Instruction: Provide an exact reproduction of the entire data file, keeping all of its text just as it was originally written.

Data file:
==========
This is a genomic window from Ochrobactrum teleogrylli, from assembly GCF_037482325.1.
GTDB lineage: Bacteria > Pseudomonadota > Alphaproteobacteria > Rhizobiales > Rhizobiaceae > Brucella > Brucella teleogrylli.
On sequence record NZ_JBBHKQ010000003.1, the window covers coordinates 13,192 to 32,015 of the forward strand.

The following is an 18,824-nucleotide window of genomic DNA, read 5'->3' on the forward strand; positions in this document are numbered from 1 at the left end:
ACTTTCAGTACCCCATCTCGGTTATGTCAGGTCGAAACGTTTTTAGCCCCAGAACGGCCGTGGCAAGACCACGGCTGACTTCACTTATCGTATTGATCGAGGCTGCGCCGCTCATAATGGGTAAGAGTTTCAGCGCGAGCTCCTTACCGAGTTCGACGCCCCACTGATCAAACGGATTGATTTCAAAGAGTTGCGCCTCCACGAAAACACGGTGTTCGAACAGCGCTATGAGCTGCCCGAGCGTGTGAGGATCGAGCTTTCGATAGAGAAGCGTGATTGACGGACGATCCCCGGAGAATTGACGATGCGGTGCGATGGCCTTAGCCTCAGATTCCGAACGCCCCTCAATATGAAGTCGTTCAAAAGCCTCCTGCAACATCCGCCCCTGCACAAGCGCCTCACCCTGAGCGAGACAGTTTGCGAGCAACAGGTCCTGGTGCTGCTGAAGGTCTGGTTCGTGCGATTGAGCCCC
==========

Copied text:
This is a genomic window from Ochrobactrum teleogrylli, from assembly GCF_037482325.1.
GTDB lineage: Bacteria > Pseudomonadota > Alphaproteobacteria > Rhizobiales > Rhizobiaceae > Brucella > Brucella teleogrylli.
On sequence record NZ_JBBHKQ010000003.1, the window covers coordinates 13,192 to 32,015 of the forward strand.

The following is an 18,824-nucleotide window of genomic DNA, read 5'->3' on the forward strand; positions in this document are numbered from 1 at the left end:
ACTTTCAGTACCCCATCTCGGTTATGTCAGGTCGAAACGTTTTTAGCCCCAGAACGGCCGTGGCAAGACCACGGCTGACTTCACTTATCGTATTGATCGAGGCTGCGCCGCTCATAATGGGTAAGAGTTTCAGCGCGAGCTCCTTACCGAGTTCGACGCCCCACTGATCAAACGGATTGATTTCAAAGAGTTGCGCCTCCACGAAAACACGGTGTTCGAACAGCGCTATGAGCTGCCCGAGCGTGTGAGGATCGAGCTTTCGATAGAGAAGCGTGATTGACGGACGATCCCCGGAGAATTGACGATGCGGTGCGATGGCCTTAGCCTCAGATTCCGAACGCCCCTCAATATGAAGTCGTTCAAAAGCCTCCTGCAACATCCGCCCCTGCACAAGCGCCTCACCCTGAGCGAGACAGTTTGCGAGCAACAGGTCCTGGTGCTGCTGAAGGTCTGGTTCGTGCGATTGAGCCCC